Scientific/engineering workstations

• Many OSS programs are available for
  many different fields
  – Physics, astrophysics, and biophysics
  – Fluid dynamics and geophysics
  – Bio-computation
  – Materials and polymer chemistry
  – General mathematics and optimization
  – Data mining
  – Number theory
            Office workstation
• Text editors
    – vi
• Word processors
    – Usually do layout
•   Graphic editing software
•   Desktop publishing software
•   Financial software
•   Office productivity suites
            Unit summary
• Outlined the key features of the Linux
  operating system
• Explained the common uses of Linux in
  the industry
Any Questions?
         Sample Questions
A business wants to be able to track all
  Websites that are visited by its employees.
Which of the following Linux packages
  would BEST serve this need?
A. BIND
B. Samba
C. Apache
D. Squid
                  Sample Questions
A business wants to be able to track all Websites that are visited by its
   employees.
Which of the following Linux packages would BEST serve this need?
A. BIND
B. Samba
C. Apache
D. Squid
Answer: D
Explanation: squid is a high-performance proxy caching server for web clients,
supporting FTP, gopher and HTTP data objects. Squid keeps meta data and
especially hot objects cached in RAM, caches DNS lookup, supports non-
   locking DNS lookups and implements negative caching of failed requests.
   As well as you can apply the rules to block the site, can trap the site visited
   by the users etc. Squid program belongs to squid package.
         Sample Questions
What services would need to be installed to
  build a combination Web server and
  Domain
Name Server (DNS)?
A. Apache and BIND
B. Apache and Squid
C. ipchains and BIND
D. Squid and ipchains
               Sample Questions
What services would need to be installed to build a combination Web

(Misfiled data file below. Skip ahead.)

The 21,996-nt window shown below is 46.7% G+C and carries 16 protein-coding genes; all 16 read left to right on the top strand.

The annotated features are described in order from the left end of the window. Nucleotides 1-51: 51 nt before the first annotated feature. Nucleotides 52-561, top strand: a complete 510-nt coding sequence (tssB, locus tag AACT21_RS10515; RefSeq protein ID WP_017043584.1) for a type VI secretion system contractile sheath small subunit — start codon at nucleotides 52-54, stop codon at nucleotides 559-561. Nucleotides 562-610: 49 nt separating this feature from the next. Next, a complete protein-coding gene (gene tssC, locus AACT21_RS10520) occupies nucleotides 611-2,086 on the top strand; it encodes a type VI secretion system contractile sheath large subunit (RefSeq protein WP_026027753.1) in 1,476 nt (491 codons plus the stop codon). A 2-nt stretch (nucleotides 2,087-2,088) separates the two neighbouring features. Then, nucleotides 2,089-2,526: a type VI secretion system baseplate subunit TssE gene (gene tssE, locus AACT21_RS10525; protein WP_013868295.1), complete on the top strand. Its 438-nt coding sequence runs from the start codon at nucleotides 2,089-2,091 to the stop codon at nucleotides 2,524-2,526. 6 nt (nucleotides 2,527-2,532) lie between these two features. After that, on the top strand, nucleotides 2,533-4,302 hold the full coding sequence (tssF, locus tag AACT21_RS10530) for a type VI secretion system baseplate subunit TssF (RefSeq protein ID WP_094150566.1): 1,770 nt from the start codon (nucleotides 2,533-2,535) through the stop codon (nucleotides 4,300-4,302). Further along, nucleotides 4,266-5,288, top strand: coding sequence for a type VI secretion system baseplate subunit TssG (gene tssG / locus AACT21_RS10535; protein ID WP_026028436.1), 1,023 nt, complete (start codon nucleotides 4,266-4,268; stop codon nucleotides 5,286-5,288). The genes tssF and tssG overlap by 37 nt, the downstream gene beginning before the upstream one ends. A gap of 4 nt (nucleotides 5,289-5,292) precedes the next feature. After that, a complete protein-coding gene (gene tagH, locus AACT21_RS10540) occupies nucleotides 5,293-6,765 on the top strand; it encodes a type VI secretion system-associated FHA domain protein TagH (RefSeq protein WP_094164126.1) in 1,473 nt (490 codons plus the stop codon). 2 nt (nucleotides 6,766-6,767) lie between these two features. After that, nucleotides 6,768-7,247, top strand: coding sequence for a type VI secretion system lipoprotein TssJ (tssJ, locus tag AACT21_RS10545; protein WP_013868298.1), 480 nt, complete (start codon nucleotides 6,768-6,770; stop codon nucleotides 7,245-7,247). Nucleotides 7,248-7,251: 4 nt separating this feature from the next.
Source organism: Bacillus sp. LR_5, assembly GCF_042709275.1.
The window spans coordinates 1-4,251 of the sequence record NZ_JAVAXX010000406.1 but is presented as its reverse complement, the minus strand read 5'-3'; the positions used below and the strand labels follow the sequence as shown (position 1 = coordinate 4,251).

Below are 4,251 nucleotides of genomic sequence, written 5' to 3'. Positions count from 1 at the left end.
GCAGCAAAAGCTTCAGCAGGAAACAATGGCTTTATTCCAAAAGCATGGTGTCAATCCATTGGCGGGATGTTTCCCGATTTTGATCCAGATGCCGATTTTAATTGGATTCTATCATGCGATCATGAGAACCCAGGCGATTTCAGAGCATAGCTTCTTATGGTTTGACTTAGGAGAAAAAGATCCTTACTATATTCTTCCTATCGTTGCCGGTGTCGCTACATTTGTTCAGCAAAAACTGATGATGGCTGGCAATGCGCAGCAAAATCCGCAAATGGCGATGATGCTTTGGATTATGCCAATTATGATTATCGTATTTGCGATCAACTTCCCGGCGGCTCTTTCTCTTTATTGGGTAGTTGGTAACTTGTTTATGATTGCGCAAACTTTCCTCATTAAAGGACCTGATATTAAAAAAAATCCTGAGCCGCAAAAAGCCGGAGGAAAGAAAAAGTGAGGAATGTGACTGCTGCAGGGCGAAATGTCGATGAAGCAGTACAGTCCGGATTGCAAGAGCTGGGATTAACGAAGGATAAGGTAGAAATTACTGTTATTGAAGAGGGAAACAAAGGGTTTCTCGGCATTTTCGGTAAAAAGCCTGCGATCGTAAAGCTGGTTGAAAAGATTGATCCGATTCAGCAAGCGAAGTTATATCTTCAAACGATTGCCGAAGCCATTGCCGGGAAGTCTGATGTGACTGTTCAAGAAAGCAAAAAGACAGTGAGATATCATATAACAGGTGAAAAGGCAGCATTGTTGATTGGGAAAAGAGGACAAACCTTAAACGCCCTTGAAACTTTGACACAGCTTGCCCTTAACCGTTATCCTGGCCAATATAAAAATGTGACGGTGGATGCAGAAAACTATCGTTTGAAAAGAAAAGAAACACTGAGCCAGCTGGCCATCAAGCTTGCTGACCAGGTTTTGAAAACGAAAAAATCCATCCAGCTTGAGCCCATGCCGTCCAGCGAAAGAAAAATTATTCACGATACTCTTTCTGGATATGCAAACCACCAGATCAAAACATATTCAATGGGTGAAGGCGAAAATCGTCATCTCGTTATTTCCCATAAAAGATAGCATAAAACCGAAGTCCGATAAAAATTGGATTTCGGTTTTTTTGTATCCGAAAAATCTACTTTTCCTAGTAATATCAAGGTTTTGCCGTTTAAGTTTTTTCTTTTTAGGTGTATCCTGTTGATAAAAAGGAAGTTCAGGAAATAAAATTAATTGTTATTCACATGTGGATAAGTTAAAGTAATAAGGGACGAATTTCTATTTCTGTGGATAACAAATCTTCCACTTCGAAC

server and Domain
Name Server (DNS)?
A. Apache and BIND
B. Apache and Squid
C. ipchains and BIND
D. Squid and ipchains
Answer: A.
Explanation: The Linux web server software is called Apache and the
   Linux DNS software is called BIND.
Incorrect Answers:
B. Squid is a proxy server program.
C. IPChains is a firewall program.
D. Squid is a proxy server program and IPChains is a firewall program.
             Sample Questions
A user complains that they can send and receive mail on
   the Internet, but cannot browse the Web. They have tried
   using different Web browsers in X. Working offline is
   disabled.
What is most likely to be the problem?
A. The user is not typing the Web address correctly.
B. Web support was not added during the initial installation.
C. X dropped Web access to the browser and needs to be
   restarted.
D. There is a proxy sever that the browsers have not been
   configured to use.
                   Sample Questions
A user complains that they can send and receive mail on the Internet, but cannot browse
the Web. They have tried using different Web browsers in X. Working offline is disabled.
What is most likely to be the problem?
A. The user is not typing the Web address correctly.
B. Web support was not added during the initial installation.
C. X dropped Web access to the browser and needs to be restarted.
D. There is a proxy sever that the browsers have not been configured to use.
Answer: D.
Explanation: If you have a proxy server configured on the network, the client
computers need to be configured to use it to access the internet.
Reference: http://www.squid-cache.org/
Incorrect Answers:
A. An incorrect web address would return a page not found error or a different website.
B. Web support is added by default in most installations.
C. This is not something that X can do.
Any Questions?